The season of annual communal giving is now upon us, and apropos, the section from the Torah (the five books of Moses) that is being read in synagogues throughout the world this morning contains one of our world’s great realities.
In it, Deuteronomy 15:11 clearly states that “the poor shall never cease out of the land,” and Jesus in his ministry generations later reflects this ongoing Jewish and human truth when in the gospel accounts he states that “the poor you will always have with you.”
Despite our best efforts at eradication, poverty is and has always been an ongoing reality of our human species and condition, and in every generation, there are — inevitably it seems — poor and indigent people among us who need our charitable attention, concern and support.
Long ago, the Roman tyrant Rufus attempted to discredit the renown Rabbi Akiva’s belief in God altogether by posing to him the question: “If God loves the poor so much as you say, then why doesn’t God just take care of them himself?”
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Rabbi Akiva rather quickly replied, “God purposely does not take care of the poor in order that people like you and me might perform righteous deeds and charitable acts on their behalf that will merit for each of us eternal life in the world to come.”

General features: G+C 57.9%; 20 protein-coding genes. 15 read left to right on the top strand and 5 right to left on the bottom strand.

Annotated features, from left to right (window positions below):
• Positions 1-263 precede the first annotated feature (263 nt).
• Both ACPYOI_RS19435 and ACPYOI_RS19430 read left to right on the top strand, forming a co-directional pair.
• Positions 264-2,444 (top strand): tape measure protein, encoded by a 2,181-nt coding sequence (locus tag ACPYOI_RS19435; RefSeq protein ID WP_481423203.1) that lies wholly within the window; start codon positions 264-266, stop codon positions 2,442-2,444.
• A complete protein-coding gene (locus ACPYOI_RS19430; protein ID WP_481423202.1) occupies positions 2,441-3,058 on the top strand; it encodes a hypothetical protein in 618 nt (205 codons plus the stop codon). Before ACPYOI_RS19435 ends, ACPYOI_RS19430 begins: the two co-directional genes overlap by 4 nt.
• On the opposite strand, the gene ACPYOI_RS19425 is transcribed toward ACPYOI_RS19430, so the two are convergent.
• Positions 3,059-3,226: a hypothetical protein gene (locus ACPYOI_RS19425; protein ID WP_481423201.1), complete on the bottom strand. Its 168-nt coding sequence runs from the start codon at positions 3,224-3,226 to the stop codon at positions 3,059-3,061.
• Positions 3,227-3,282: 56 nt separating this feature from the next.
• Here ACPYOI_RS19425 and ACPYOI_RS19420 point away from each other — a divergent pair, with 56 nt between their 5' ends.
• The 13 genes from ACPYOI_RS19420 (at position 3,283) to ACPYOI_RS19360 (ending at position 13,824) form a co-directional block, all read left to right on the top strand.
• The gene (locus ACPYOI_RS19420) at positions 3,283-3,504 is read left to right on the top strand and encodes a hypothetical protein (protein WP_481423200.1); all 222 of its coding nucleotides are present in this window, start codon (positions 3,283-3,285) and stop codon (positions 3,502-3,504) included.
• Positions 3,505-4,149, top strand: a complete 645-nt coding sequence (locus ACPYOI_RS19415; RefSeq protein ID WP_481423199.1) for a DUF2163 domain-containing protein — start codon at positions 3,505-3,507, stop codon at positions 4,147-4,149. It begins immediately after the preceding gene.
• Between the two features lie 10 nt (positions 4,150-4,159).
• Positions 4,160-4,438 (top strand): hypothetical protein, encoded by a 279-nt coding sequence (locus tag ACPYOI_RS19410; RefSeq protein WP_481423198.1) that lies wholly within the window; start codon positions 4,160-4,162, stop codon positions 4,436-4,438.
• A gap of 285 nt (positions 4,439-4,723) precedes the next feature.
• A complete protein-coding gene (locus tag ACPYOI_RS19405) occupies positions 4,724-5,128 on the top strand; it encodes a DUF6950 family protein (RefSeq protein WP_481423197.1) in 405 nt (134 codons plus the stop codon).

So in every generation, according to God’s unfathomable plan, the ultimate welfare and fate of those less fortunate than ourselves depends largely on you and me and the charitable support that we are able to provide.
The Deuteronomic verse itself continues: “Thou shalt surely open thy hand unto thy poor and needy brother in thy land,” and in kind, Jewish tradition throughout the millenia has deemed the duty of charitable giving as equal in importance to all of God’s other commandments combined.
Judaism maintains that just as God made garments of skin to clothe Adam and Eve, we, too, are obliged to follow that example and provide clothes for the naked.
It requires that just as God visited Abraham and Sarah in their time of need for healing, so too we are obligated to visit and care for the sick.
It mandates that just as God buried Moses, so too we are obliged to bury the dead with respect and dignity.
And just as God comforted Isaac after his father Abraham passed on, Judaism teaches that we are charged to comfort those who are in mourning.
The rabbis further taught that just as each and every thread unites with others to form a much larger garment, and just as each and every metal link joins with others to form a much larger chainmail of armor, so, too, do your and my individual acts of kindness and charity join together into a communal act of charitable giving that is greater in sum than its individual parts.
In short, Judaism maintains that those of us who are gracious to those less fortunate are actually lending our resources back to the Lord, and that if you and I never turn our backs on them, God will not turn his back on any of us, either.
Larry Schlesinger, is Rabbi Emeritus at Temple Beth Israel.